For more information about the program and how to apply, click here.

City Bar in the News
New York Law Journal, June 26, 2013

City Bar Eyes Nonlawyer ‘Aides,’ ‘Technicians’ to Help the Poor
“The City Bar’s Committee on Professional Responsibility is recommending a role for nonlawyer courtroom aides in judicial and administrative hearings. The recommendations, released last week, come as state court officials are studying the feasibility of allowing nonattorneys to provide legal services to poor New Yorkers in simple civil matters.…the city bar’s professional responsibility committee said it was making its own recommendations ‘in view of the growing severity of the justice gap and the need to promote a broad-based discussion of solutions within New York’s organized bar.’”

New York Daily News, June 26, 2013

NYC Bar Association Backing City Council Bills to Rein In NYPD Stop and Frisk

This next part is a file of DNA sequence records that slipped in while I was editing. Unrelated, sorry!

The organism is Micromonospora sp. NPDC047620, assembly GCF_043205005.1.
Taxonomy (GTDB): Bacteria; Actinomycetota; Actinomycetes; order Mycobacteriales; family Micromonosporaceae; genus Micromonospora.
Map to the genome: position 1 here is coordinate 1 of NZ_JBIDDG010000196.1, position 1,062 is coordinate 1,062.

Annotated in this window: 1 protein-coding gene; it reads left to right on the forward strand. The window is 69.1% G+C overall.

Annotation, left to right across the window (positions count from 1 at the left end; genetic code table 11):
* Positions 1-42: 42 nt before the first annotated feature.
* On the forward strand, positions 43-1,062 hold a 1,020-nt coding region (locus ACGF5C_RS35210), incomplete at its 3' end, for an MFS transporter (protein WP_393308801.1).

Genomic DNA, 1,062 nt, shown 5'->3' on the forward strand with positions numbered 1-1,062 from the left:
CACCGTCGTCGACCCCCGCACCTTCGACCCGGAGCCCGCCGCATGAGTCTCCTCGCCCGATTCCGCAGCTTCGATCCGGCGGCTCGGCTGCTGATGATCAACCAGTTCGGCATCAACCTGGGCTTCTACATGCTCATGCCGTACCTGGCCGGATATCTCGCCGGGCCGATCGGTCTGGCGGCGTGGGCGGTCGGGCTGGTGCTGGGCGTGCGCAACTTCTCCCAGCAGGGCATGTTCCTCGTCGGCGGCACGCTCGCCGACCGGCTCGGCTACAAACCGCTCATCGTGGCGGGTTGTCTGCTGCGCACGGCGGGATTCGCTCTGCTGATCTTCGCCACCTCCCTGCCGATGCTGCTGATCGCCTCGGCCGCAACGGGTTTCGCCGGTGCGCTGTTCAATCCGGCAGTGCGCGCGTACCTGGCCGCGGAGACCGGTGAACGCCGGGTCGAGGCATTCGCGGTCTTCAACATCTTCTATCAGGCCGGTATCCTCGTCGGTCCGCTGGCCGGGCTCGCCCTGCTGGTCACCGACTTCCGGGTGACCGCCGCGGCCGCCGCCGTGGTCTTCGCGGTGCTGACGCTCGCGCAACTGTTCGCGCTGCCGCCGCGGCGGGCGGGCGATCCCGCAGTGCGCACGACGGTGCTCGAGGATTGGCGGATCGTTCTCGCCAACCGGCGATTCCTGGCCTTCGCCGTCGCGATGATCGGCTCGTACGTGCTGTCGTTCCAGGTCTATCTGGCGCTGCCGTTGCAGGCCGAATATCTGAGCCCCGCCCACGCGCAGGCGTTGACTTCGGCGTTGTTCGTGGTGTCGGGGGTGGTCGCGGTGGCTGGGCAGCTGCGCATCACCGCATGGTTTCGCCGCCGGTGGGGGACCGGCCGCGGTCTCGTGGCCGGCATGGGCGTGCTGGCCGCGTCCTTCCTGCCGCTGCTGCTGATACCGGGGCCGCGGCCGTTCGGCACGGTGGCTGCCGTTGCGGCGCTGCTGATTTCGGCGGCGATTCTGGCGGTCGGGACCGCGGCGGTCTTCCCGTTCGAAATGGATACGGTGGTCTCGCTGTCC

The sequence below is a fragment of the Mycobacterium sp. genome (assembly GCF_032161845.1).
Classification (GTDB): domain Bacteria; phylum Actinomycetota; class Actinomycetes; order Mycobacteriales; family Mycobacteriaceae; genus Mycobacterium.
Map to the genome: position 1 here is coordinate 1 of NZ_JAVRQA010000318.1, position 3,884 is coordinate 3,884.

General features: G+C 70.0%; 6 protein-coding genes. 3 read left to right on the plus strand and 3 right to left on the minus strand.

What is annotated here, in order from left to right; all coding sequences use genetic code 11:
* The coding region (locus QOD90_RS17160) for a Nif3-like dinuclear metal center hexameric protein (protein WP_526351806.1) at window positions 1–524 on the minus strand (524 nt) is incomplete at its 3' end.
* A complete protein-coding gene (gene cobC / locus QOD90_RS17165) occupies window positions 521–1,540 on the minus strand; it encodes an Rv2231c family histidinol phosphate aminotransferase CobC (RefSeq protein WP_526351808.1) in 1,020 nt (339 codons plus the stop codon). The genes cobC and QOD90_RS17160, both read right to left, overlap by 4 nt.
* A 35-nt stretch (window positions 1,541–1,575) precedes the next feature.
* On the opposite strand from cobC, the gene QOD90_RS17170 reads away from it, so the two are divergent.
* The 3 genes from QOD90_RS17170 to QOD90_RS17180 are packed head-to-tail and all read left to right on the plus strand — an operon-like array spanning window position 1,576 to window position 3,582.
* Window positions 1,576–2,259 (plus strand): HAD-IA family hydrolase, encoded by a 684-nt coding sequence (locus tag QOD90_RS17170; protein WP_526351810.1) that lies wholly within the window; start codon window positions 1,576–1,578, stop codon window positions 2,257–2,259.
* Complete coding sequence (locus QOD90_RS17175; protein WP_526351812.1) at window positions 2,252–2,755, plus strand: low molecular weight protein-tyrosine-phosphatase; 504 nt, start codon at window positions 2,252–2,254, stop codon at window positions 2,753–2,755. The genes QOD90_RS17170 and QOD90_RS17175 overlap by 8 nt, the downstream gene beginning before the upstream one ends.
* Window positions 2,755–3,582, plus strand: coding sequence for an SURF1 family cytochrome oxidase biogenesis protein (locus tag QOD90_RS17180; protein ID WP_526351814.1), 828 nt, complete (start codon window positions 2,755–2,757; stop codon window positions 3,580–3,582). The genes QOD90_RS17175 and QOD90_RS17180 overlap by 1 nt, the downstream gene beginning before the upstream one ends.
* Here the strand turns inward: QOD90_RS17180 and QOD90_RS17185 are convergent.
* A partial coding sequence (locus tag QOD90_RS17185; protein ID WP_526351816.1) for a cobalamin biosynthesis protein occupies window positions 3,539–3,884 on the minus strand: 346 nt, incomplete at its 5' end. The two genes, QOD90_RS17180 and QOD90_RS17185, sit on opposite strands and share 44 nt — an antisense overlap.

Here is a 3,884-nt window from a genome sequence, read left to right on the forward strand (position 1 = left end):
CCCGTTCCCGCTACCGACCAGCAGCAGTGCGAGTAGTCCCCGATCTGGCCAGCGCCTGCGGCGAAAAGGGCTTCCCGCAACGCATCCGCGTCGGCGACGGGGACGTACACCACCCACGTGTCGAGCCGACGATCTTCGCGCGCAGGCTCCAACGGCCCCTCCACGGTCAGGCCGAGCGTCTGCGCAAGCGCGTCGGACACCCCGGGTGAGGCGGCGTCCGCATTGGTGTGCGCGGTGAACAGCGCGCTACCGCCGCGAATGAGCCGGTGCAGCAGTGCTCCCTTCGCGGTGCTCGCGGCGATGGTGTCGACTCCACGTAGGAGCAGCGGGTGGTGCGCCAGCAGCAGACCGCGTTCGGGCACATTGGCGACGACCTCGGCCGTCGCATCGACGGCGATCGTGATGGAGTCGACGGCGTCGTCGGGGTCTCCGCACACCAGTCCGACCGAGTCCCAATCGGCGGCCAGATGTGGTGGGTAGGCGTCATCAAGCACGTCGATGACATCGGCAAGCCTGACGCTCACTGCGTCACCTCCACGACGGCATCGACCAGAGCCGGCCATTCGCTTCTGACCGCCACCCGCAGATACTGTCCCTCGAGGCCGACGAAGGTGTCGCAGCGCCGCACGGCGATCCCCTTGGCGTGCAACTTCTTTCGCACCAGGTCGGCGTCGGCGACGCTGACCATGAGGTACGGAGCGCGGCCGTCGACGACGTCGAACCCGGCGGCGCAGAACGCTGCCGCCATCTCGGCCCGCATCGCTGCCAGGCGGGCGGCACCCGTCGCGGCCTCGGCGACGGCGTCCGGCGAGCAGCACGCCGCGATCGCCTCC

“The New York City Bar Association came out in support of two bills to rein in the NYPD’s use of stop and frisk that are set to be voted on in the City Council later tonight.…In its report on the controversial profiling bill, the Bar Association wrote: ‘A private right of action is essential to holding the NYPD accountable for practices that have a disproportionate impact with no legitimate justification.’ ‘Without it, these practices will remain largely immune from legal challenge, as the ability of individuals to sue to enforce rules against discrimination is often the only effective and practical method to enforce civil rights laws.’”

Metropolitan Corporate Counsel
, June 27, 2013

New York City Bar Releases LGBT Employment Rights Guide
“The New York City Bar Association has released a pamphlet entitled 'Know Your Rights: A Guide to NYC Employment Law for LGBT workers,' which provides general legal information to lesbian, gay, bisexual, and transgender individuals who have questions about their workplace rights and employment laws applicable in New York City.”